Last Updated: 2010-10-14 13:51:38 UTC
by Deborah Hale (Version: 3)
The Internet is an amazing tool; it is full of valuable information and resources. However, just like any other tool, it is very dangerous if not properly used.
Among the dangers that await children is Cyber Bullying/Harassment. Chat rooms, profile rooms (such as myspace.com) and gaming rooms are among the most dangerous. These sites are not continuously monitored and have become an avenue for many types of bullying/hate speech. According to www.websafety4kids.org, 1 in 17 children have reported being threatened or harassed while online via email, IM or chat rooms. This accounts for an estimated 18% of actual abuse taking place.
There are many statistics available at netsmartz.org and websafety4kids.org as well as other sites. These statistics indicate that the most likely victim of cyberbullying are young people age 10 to 14. In reality we just don’t know the extent of abuse. Much of this type of activity goes unreported. Many times children and teens are afraid to talk to a parent, teacher or other adult for fear they will lose their privileges to use the Internet or they fear other types of reprimand.
With the increase in Cell Phones with data connections we have seen additional problems. We now have bullying going on with text messaging as well. With a computer connection kids may be a little more cautious about what they do because there is a chance that mom and dad may come across information on the computer. With a cell phone unless mom and dad get ahold of the cell phone, they have no idea what is going on. Many of the data phones now make Facebook, MySpace and other social networking sites as easy to use on the phone as it is on the computer. Many young people also wrongly believe that it is harder to track things done on a cell phone than on the computer. Now we add to the mixture IPods, IPads, etc and we have even more avenues for possible attack.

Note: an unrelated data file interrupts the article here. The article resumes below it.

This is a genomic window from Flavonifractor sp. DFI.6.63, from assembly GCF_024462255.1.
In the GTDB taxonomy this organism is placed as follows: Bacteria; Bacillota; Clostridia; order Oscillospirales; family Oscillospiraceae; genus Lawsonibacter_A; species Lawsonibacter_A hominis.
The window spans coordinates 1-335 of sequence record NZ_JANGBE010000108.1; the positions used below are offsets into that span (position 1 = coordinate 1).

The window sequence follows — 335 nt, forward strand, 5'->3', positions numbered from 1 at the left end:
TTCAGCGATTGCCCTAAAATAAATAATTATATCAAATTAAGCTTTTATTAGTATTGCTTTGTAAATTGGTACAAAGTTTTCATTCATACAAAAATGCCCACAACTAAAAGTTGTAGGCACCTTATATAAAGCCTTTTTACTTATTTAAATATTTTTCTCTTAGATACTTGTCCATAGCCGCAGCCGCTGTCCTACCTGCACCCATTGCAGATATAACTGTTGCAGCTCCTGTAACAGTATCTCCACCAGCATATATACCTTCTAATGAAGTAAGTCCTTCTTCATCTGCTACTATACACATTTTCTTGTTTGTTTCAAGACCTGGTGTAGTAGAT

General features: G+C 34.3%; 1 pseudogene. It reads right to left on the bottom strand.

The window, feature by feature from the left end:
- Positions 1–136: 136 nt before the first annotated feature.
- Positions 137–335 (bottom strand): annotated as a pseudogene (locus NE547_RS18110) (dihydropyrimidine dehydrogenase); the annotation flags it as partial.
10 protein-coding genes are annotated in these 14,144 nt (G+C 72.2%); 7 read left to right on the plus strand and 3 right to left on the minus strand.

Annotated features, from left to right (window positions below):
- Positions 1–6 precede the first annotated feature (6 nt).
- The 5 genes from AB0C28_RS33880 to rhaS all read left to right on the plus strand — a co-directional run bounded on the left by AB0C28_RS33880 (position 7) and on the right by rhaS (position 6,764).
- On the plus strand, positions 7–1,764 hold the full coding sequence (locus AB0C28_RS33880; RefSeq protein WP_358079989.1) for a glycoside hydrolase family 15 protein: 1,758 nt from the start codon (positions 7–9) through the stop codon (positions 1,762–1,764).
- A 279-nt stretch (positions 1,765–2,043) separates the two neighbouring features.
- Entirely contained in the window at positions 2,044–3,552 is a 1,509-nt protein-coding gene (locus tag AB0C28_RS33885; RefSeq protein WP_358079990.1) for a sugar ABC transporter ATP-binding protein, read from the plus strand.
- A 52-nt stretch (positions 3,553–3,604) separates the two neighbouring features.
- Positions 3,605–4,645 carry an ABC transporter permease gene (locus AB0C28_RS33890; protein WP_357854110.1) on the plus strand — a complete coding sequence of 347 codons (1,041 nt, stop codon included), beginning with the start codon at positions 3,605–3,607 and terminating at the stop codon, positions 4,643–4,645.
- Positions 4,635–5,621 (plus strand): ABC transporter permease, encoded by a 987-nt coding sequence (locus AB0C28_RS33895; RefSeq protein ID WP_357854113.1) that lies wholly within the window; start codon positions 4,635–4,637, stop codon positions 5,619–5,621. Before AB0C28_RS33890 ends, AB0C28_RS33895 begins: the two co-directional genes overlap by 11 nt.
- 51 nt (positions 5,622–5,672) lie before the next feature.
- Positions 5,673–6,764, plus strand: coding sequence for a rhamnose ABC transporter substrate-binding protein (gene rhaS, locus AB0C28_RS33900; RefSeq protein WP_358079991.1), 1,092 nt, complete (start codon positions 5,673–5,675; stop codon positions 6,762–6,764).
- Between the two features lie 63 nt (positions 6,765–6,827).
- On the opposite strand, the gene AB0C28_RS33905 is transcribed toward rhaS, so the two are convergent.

Many young people everyday receive threatening, harassing or vicious communications while using these devices. Many go unreported. The sad reality is by the time we identify that a child is a victim it may be too late. We hear stories on a regular basis about young people who are being bullied. Many of these stories end with the suicide. As in the cause of Ryan Patrick Halligan http://www.ryanpatrickhalligan.com/. I first heard of Ryan's story through the information that I received from I-Safe. I have watched the video many times and each time it tears my heart out. Ryan is just one of hundreds of children that chose that end.
I am a volunteer for Iowa Internet Crimes Against Children Taskforce (ICAC). As a volunteer I visit schools in our area and talk to kids about Cyber Safety - about Cyber Bullying. I always try to emphasis that this is a very serious problem, a very serious issue. I assure the kids that there are people like me who will listen, who do care. I also assure them that this too will pass. At the end of the presentation on Bullying I ask the kids to close their eyes. I walk them through their life, graduation day - the empty seat next to them that should have been occupied by Ryan or one of the other hundreds that have taken their own life. I ask them to fast forward 25 years - their child is in school and is being bullied, fast forward 40 years, their grandchild in school being bullied. I ask them to try to imagine how these things feel. I ask them to think about Ryan and all of the other children, think about their future and how they would feel if it were them that caused this pain. I receive feedback from teachers, parents and students that this walk through time has had a tremendous impact on some of the kids. They say that the next in class a lot of the kids want to talk about what they have heard. As I tell them and I truly mean it.... If I can save just one child.... just one Ryan I will feel as though I have accomplished something.
The Internet is a tremendous place, full of knowledge and adventure. It is a wide open, vast array of information, both good and bad. It is a place that can hold the key to education or the key to tragedy. There are no borders on the Internet, no boundaries. It is just as easy and fast to get to your local television station web site as it is to get to Korea, Japan, Germany or Russia.
It is important that we encourage our children, young people and teens to use this tool. However, we as adults need to become more diligent in monitoring and guiding the use of the Internet.
This education must start early. We need to talk to our children about the things that they see, the dangers that exist, and what they need to do to protect themselves from the Bullies.
For more information see:
Let us hear from you. Do you have any tips? Any good informational websites that you would like to share? Let us know.
Deb Hale Long Lines, LLC